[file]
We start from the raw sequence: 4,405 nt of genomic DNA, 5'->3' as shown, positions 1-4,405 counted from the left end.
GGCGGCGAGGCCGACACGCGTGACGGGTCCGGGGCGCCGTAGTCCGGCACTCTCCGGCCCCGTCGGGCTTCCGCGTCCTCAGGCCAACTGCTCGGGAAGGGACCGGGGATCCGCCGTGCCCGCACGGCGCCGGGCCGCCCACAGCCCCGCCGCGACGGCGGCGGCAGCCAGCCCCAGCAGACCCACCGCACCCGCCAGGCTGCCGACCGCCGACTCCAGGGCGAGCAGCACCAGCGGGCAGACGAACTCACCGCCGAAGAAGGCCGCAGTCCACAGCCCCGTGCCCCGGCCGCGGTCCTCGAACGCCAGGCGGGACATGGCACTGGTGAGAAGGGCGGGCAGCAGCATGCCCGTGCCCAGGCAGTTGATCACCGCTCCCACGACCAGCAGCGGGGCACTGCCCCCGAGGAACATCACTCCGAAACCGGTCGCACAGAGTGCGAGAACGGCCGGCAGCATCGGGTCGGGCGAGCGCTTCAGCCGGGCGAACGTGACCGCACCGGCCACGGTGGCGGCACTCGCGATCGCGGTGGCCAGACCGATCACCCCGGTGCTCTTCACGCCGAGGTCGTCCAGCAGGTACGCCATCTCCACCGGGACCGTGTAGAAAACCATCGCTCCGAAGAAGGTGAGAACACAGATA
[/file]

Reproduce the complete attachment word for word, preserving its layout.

We start from the raw sequence: 4,405 nt of genomic DNA, 5'->3' as shown, positions 1-4,405 counted from the left end.
GGCGGCGAGGCCGACACGCGTGACGGGTCCGGGGCGCCGTAGTCCGGCACTCTCCGGCCCCGTCGGGCTTCCGCGTCCTCAGGCCAACTGCTCGGGAAGGGACCGGGGATCCGCCGTGCCCGCACGGCGCCGGGCCGCCCACAGCCCCGCCGCGACGGCGGCGGCAGCCAGCCCCAGCAGACCCACCGCACCCGCCAGGCTGCCGACCGCCGACTCCAGGGCGAGCAGCACCAGCGGGCAGACGAACTCACCGCCGAAGAAGGCCGCAGTCCACAGCCCCGTGCCCCGGCCGCGGTCCTCGAACGCCAGGCGGGACATGGCACTGGTGAGAAGGGCGGGCAGCAGCATGCCCGTGCCCAGGCAGTTGATCACCGCTCCCACGACCAGCAGCGGGGCACTGCCCCCGAGGAACATCACTCCGAAACCGGTCGCACAGAGTGCGAGAACGGCCGGCAGCATCGGGTCGGGCGAGCGCTTCAGCCGGGCGAACGTGACCGCACCGGCCACGGTGGCGGCACTCGCGATCGCGGTGGCCAGACCGATCACCCCGGTGCTCTTCACGCCGAGGTCGTCCAGCAGGTACGCCATCTCCACCGGGACCGTGTAGAAAACCATCGCTCCGAAGAAGGTGAGAACACAGATA